Today this very unique car presents and drives well. The paintwork is in very good condition, though the car was repainted with the engine as well as the front and side glass in situ. Unfortunately, the original rubbers are starting to show their age. The car is finished in its original colour of ‘satin bronze metallica’, which looks identical to ‘opalescent sand’, a unique colour sometimes seen on Jaguar E-Types. The colour looks stunning on an E-Type and it also looks fabulous on a Sunbeam-Talbot 90 Mk II Drophead Coupe! The majority of the external trim is in good condition. The bumpers and grill look to have been rechromed and are in excellent condition. The chrome trim which houses the rear number plate light and Sunbeam-Talbot name is original and showing its age. There is some light pitting on the two small grills that sit on either side of the main front grill and on the boot handle.

The interior is in good condition and it looks as though everything is mostly original. The exception are the door cards which look to have been replaced at some stage.  Interior shows just the right amount of patina for a 68 year old car! The seats show some discolouration but they are firm and there are no rips or tears to the upholstery. The instruments and controls are crisp and clean and in working order. This includes the trafficators which we just love on these period cars! The steering wheel shows some light cracking. The car has a new soft top, soft top cover and tonneau cover. The soft top can either be up, down or set in a ‘coupe de ville’ position, just like many period convertible Rolls-Royce and Bentley motor cars.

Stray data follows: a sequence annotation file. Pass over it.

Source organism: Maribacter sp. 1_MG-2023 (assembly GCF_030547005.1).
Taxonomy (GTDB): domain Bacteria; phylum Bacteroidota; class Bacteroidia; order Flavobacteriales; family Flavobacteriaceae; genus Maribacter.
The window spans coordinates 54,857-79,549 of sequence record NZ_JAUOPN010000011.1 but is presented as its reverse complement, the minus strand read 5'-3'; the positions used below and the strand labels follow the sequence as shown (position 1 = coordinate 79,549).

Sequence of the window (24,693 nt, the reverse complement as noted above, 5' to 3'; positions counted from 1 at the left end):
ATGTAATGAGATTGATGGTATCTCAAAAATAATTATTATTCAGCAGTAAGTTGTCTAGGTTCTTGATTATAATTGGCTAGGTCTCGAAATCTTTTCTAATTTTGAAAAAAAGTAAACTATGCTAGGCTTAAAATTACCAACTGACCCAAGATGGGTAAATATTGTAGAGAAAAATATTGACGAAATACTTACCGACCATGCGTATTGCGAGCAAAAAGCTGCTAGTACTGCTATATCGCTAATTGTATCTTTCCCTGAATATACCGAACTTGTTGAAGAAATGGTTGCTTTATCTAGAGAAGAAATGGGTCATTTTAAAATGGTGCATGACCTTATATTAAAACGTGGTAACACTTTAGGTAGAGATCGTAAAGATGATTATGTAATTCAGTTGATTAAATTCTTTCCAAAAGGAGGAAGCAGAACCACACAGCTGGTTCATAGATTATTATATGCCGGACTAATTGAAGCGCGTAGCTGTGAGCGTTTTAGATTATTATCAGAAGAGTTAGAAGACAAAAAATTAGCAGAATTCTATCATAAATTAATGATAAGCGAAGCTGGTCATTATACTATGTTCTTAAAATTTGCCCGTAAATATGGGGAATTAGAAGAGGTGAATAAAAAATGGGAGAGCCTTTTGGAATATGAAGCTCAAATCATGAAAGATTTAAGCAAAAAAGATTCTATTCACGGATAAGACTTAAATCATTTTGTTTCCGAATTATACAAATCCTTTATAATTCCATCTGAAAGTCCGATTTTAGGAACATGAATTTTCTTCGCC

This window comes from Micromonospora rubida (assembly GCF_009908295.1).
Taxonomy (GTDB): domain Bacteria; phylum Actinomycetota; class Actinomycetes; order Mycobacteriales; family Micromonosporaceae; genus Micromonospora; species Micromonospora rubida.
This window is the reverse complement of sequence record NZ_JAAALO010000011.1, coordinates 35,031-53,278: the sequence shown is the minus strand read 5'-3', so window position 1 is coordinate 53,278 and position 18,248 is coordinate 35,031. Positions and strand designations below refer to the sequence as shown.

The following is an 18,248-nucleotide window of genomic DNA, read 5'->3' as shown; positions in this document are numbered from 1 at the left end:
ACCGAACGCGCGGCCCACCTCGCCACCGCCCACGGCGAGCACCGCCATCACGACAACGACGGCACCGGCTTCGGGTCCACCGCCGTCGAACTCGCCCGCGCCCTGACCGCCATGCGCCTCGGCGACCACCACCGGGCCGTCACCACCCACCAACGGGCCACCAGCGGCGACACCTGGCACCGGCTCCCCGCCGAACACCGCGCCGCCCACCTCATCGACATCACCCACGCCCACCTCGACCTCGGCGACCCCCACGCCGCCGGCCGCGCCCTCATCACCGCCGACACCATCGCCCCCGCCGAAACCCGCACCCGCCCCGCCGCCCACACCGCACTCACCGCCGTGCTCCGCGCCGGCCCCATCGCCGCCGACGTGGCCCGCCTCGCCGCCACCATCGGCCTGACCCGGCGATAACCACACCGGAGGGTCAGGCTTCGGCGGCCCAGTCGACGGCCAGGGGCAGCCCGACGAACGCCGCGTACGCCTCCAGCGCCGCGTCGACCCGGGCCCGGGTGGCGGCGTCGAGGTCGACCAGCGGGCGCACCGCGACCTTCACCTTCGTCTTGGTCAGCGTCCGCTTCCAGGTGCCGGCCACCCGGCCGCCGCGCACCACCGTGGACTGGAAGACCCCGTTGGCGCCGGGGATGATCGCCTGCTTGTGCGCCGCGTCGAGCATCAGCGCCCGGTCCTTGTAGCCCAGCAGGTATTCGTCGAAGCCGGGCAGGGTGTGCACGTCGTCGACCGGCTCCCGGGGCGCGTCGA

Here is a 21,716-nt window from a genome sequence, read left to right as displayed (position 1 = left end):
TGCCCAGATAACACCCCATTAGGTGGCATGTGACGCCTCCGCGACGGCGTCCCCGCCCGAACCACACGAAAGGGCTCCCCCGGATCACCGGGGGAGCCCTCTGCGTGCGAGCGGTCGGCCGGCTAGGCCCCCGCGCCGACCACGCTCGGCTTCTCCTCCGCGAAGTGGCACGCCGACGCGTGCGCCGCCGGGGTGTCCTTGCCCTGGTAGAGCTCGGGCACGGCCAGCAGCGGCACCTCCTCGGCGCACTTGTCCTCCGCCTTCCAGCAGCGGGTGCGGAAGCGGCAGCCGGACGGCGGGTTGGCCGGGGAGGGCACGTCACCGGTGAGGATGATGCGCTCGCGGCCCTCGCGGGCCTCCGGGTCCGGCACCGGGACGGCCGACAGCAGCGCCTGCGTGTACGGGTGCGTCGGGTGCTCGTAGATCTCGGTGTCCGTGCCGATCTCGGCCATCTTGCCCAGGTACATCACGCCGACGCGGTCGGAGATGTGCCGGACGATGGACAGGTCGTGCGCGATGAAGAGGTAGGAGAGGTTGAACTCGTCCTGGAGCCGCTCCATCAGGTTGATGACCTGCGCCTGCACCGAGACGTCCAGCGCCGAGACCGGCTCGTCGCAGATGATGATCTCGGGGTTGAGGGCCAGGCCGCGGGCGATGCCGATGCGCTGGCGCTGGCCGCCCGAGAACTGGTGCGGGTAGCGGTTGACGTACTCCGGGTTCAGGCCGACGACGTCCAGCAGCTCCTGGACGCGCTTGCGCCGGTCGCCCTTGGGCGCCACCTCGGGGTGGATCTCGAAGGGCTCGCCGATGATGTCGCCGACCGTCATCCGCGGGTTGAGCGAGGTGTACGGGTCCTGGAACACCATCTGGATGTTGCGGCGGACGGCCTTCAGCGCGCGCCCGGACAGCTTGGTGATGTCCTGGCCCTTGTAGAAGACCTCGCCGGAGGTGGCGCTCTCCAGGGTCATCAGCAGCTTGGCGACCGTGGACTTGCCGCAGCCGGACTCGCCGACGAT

Mechanically the car looks to be in very good order. The engine starts at the first push of the button and it sounds great.  That said there is a noise from the engine which the current owner thinks may be a cam follower. On a recent test drive the car drove exceptionally well. The engine pulls strongly through the rev range and once you get the knack of the four speed column shift you can drive the car with some authority, albeit perhaps a little more sedately than Stirling Moss did back in 1952! This car has more power than one would expect and it handles and stops pretty well.

This car has probably travelled less than 1,000 miles since it was acquired by its second owner in circa 1970. It is understood to have had only three owners from new and all in Queensland. As a result, the car carries its original Queensland registration plate of Q575814 which is pretty cool!

There is compartment inside the boot which contains the starting handle, wheel brace, grease gun, tyre pump and lifting jack.

There is an original owner’s handbook (Mk IIA), a copy of an owner’s hand book for a Mk II, a workshop manual, parts catalogue as well as other documentation for the car.

The Sunbeam-Talbot 90 was a successful car for the Rootes Group with just over 20,000 examples built from 1948 to 1954. Most of them were saloons, however, there were a small number of drophead coupes built and a handful were sold new in Australia. The spats were unique to the Sunbeam-Talbot 90 Mk II and give the car a sleek, sporting look.

As a result the Sunbeam-Talbot 90 Mk II Drophead Coupe is the most desirable and sought after model of the range.  It is not known exactly how many of these cars were built, but very few survive today and they are seldom seen for sale.


  • An Australian delivered, factory right hand drive example that has lived in Queensland all of its life.
  • A known history with three owners from new.
  • Matching numbers chassis and engine.
  • Repainted in 2006 in its original colour of opalescent sand.
  • A well presented, driving example of this rare and unique, yet very affordable, British classic.

Price $35,000.



  • -
  • Sunbeam-Talbot 90 Mk II
  • 1952
  • Drophead Coupe
  • Manual
  • 55,695 miles
  • 2267cc